Mint, Tutorials/Tips

How to run Unity desktop on Linux Mint 12

Out of the box, Linux Mint 12, the latest edition of Linux Mint, a desktop Linux distribution based on Ubuntu Desktop, comes with a choice of two desktop environments – GNOME 3 with Mint GNOME Shell Extension (MGSE), and MATE, a fork of GNOME 2.

While the combination of GNOME 3 and MGSE is an attempted to improve on the user-experience of a stock GNOME 3 installation, it still leaves the user fighting the desktop just to get things done, and MATE is not yet ready for prime time.

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While I am not exactly a fan of Ubuntu’s Unity Desktop, I think it presents a better user-experience than GNOME 3 with MGSE. So, this tutorial shows the steps necessary to install and run Unity Desktop on Linux Mint 12.

Before we get into it, here is the default login screen on Linux Mint 12. If you are not logged it yet, please do.
Default Linux Mint 12 Login Screen

Then start the Software Manager, and search for “unity.” Install it. It will pull in other necessary packages. After installation, logout.
Install Unity Desktop Linux Mint 12

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And here is the new login screen. Login again. Be sure to select “Ubuntu” from the login menu.
Custom Linux Mint 12 Login Screen

What the default Launcher looks like on Linux Mint 12. Not exactly like it is on Ubuntu,
Unity Desktop On Linux Mint 12

But you can always populate it with your favorite applications.
Unity Desktop Launcher Mint 12

Hey, and the Dash looks just the same. So now, enjoy your Unity Desktop experience on Linux Mint 12.
Unity Dash on Linux Mint 12

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  1. The Unity desktop is something different for Linux Mint users, but I prefer the MATE desktop on Linux Mint 12, it just makes more sense to me using a Gnome 2.32.2 styled desktop on a modern distribution is awesome.

  2. I tried this just now out of curiousity. It was quite interesting at first but soon I find it a bit awkward to use on my machine which has a big screen, especially when I started using multiple applications. I can see how this can be useful on a netbook or small laptop whose small screensize is just enough for one application at a time but on a machine with bigger screen I’d stick with the default desktop. I might try Bodhi Linux when I have time.

  3. I don’t understand why anyone would want to di this either. Unity is the problem that you try to get away from.

  4. Well, my first thought was how could there possibly be enough people want to do this to make publishing the article worthwhile. Then I realized the article will draw a lot of people wanting to ask why anyone would ever consider doing this-so will probably draw a fair bit of traffic-and I’m an example of someone silly enough to read it.

  5. GNU/Linux since 1998

    Freedom of choice is the answer. Doing so in Mint gives you another choice of desktop. Ubuntu (Canonical) is going too much commercial for me, I really hate the ad-centric like ubuntu software center: I prefer apt-get in CLI or Synaptic, both are way faster and much professionnal for me.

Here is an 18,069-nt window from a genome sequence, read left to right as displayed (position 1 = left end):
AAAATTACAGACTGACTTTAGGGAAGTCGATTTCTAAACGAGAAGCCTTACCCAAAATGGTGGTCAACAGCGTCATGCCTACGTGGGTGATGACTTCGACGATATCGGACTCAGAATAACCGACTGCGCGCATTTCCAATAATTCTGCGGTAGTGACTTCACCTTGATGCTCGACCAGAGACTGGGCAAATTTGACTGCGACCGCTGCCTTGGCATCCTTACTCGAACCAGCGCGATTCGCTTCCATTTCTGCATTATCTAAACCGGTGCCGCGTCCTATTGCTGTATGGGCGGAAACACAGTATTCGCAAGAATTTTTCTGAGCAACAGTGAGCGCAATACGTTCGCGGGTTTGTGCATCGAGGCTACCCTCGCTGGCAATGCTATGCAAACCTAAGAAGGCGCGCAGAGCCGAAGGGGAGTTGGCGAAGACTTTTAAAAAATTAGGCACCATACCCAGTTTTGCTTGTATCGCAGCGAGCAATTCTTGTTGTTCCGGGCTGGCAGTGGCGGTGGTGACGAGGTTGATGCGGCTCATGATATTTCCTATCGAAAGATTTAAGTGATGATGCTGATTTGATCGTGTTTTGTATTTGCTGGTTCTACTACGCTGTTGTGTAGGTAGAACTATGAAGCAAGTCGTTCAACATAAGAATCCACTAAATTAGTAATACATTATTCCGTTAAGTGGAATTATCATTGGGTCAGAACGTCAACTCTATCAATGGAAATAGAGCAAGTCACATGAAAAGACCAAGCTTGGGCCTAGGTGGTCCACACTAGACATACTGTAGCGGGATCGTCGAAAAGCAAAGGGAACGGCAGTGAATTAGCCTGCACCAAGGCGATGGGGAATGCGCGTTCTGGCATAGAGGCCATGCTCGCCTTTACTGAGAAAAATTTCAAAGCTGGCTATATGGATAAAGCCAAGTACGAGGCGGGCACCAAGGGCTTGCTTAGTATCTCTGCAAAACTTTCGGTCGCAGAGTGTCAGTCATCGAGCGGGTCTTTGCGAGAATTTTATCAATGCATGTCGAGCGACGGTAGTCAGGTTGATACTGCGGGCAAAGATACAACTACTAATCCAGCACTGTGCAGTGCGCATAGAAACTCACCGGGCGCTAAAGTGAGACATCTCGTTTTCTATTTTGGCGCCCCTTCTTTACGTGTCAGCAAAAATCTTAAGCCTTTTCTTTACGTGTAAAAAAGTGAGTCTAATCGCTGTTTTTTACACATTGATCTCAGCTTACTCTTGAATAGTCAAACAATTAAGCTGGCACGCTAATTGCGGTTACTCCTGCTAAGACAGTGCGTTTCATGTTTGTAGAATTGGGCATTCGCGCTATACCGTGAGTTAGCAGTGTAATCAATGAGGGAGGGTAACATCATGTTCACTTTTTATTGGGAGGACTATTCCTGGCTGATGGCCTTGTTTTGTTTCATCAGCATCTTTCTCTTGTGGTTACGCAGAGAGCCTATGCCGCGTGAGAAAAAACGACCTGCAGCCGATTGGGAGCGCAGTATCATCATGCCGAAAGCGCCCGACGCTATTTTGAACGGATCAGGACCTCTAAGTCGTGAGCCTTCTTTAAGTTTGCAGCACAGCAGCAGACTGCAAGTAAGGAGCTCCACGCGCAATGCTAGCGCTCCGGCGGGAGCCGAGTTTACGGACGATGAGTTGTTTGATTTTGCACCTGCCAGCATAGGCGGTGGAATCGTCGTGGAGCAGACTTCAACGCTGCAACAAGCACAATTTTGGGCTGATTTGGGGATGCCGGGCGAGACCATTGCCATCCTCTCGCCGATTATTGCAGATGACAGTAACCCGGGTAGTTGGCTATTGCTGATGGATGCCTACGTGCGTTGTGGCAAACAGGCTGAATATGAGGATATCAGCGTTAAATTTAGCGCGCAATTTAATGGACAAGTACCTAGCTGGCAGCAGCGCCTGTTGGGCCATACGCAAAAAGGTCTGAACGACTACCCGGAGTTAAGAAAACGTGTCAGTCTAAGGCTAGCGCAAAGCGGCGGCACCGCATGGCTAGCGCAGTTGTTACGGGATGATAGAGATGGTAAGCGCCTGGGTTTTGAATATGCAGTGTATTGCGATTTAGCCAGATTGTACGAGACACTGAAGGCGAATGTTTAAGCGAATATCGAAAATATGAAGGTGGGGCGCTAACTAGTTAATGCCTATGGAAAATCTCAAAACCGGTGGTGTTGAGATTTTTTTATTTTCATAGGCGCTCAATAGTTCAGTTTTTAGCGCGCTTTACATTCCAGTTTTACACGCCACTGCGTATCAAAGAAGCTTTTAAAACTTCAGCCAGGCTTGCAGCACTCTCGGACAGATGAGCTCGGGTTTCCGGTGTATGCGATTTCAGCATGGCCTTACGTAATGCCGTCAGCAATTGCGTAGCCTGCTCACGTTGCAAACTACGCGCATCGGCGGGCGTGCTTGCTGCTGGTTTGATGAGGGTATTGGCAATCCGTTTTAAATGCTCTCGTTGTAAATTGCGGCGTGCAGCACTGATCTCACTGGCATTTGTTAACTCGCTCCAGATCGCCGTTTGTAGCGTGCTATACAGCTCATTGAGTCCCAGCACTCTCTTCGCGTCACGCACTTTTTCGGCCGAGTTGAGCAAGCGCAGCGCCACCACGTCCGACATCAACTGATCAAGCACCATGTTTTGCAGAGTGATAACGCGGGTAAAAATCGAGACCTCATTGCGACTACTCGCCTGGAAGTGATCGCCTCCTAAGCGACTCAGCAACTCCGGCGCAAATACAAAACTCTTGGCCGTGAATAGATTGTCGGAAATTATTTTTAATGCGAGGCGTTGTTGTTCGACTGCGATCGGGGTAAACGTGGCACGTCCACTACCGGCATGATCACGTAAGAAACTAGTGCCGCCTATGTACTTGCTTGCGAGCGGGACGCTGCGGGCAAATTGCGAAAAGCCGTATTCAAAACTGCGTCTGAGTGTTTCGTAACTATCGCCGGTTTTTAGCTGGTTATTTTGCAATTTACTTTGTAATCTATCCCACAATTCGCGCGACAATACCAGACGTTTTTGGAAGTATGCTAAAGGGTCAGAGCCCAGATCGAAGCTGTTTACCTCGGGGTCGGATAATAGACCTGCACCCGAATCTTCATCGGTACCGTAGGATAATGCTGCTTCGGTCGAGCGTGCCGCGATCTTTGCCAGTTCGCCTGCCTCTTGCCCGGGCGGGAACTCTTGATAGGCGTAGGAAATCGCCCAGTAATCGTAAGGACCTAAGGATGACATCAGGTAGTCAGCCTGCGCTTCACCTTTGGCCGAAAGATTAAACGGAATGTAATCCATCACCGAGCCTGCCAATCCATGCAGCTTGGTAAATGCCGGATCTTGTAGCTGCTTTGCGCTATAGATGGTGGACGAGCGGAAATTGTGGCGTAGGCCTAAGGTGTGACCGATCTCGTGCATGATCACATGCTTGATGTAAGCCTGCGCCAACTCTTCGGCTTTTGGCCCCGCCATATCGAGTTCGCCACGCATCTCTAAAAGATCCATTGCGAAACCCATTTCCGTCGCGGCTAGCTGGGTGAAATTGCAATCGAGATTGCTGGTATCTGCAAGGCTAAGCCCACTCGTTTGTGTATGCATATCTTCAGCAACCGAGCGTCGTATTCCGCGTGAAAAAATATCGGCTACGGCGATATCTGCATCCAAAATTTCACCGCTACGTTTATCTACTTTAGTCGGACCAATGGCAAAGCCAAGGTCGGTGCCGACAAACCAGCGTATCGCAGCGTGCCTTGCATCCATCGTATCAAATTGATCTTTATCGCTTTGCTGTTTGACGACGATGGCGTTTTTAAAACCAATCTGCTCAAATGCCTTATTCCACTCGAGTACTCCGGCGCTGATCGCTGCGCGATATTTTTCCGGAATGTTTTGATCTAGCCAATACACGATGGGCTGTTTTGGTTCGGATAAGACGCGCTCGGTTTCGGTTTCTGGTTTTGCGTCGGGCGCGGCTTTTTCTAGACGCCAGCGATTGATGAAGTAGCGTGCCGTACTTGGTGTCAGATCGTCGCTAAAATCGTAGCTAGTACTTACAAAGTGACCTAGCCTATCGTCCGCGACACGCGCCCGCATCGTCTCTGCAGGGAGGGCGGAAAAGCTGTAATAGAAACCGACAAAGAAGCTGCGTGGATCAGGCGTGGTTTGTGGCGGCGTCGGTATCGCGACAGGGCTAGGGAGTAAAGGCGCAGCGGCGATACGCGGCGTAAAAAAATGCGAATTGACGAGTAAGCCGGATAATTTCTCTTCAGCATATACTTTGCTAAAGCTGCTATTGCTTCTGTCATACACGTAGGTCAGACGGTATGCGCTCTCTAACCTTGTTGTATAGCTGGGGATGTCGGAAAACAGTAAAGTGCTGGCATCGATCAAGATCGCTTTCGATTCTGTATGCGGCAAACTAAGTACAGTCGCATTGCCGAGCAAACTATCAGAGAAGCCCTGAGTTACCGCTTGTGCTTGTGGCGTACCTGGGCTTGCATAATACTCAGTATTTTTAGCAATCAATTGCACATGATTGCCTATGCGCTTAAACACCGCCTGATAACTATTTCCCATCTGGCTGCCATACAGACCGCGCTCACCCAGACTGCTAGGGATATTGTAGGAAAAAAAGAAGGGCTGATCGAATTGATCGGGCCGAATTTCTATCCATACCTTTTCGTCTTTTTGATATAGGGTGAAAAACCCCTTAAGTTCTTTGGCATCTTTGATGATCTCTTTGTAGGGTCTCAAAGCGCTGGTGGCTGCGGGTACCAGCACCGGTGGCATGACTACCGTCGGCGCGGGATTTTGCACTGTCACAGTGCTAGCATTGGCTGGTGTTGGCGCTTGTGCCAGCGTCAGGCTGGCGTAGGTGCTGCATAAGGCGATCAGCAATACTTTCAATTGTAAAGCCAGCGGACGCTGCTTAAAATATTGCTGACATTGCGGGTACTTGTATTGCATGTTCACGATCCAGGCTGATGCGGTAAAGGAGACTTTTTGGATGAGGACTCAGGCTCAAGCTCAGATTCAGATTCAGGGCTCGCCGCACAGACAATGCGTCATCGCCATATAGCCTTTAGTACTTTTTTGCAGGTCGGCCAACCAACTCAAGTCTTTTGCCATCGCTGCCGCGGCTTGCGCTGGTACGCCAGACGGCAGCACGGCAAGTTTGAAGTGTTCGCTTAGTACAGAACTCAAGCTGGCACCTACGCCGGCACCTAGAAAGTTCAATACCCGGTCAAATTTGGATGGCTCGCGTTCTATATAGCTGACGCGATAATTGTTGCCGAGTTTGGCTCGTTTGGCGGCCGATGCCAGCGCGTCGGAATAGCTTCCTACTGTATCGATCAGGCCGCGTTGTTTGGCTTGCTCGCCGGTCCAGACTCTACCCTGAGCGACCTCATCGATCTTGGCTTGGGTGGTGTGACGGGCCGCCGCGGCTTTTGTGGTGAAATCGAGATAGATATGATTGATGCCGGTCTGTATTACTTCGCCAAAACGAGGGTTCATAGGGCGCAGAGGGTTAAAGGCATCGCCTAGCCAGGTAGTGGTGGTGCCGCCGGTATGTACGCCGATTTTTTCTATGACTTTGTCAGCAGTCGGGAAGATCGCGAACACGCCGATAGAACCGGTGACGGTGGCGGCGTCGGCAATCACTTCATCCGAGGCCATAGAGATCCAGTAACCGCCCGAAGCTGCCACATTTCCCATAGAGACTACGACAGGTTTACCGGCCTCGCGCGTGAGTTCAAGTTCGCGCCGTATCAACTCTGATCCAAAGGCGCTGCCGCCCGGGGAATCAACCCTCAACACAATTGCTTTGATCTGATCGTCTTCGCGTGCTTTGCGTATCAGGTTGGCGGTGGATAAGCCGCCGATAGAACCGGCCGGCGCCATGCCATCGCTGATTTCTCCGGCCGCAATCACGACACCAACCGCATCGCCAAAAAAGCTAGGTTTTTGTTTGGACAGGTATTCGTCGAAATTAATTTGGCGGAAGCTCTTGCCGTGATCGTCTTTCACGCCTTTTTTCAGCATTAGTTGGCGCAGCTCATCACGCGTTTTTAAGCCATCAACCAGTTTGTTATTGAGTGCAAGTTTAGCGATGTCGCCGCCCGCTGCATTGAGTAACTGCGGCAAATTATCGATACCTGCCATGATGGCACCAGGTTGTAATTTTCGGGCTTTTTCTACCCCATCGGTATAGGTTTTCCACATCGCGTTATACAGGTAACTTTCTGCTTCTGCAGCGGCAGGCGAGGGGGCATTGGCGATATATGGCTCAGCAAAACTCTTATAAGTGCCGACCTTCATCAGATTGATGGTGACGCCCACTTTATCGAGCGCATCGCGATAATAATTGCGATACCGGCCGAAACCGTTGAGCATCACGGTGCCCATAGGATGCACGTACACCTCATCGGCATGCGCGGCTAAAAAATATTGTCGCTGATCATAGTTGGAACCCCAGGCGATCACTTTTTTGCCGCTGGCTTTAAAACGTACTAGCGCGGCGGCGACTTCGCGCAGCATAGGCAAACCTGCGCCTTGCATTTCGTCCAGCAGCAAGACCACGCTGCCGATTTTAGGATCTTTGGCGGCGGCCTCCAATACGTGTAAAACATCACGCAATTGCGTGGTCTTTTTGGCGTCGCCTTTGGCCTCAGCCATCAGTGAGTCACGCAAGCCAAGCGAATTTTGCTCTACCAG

Unity and Gnome 3 are not completly bad, what is bad is the lost of customability and the KISS attitude (Keep it Simple Stupid). I now have to tweak harder to get my desktop more usable, pffff…

    By the way, try Bodhi Linux, it flies! I installed it on a netbook, replacing Ubuntu 11.10, now it’s fast, pretty and cool (composite effects despite a poor small video card). Too bad Bodhi Linux is only 32 bits, I would use it on my main 64 bits machine…

  6. Egad….. why would anyone want to do this? Both Unity and Gnome 3 have serious usability issues. MGSE seems like a pretty reasonable bridge between old and new, until new becomes more usable.

  7. I’ll stick with XFCE. It provides a much better user experience that isn’t whacked out by some developer on a tablet/phone UI trip for a desktop system.

  8. Am I reading this right? your fighting the Desktop in Mint?
    I can’t get nothing done quick in Unity, I don’t care how puff cake looking it is. You are fighting the Desktop when using Unity.

  9. I need this about as much as I need to install Internet Explorer on Linux.

  10. Pingback: Links 14/12/2011: KahelOS, Fujitsu Linux Phones | Techrights

  11. Have to agree with Jonquil, sort of … but at least this shows how easily interchangeable Mint and Ubuntu are in the end. So I’m looking forward to the next post on “how to run Gnome 3 on Unity- enabled Mint 12” 😉

  12. Why would someone want to run Unity? Linux Mint is great because there is no Unity and Gnome 3 is kind of usable.

  13. Innocent Bystander

    I guess the next article would be: “How to replace Unity by MGSE in Ubuntu 10.10”

  14. This has got to be a joke of some sort! You can run Unity on Linux Mint but why on earth would you instead of just running Ubuntu?

    • It’s called freedom! You can also choose to run GNOME 3/MGSE on Ubuntu. But, why? Why not just run Mint instead? Again, freedom to mess with your system in any way, shape or form.

  15. quote::While I am not exactly a fan of Ubuntu’s Unity Desktop, I think it presents a better user-experience than GNOME 3 with MGSE.

    Clear you are being humorous. Frying pan/fire would be a good comparison of better.

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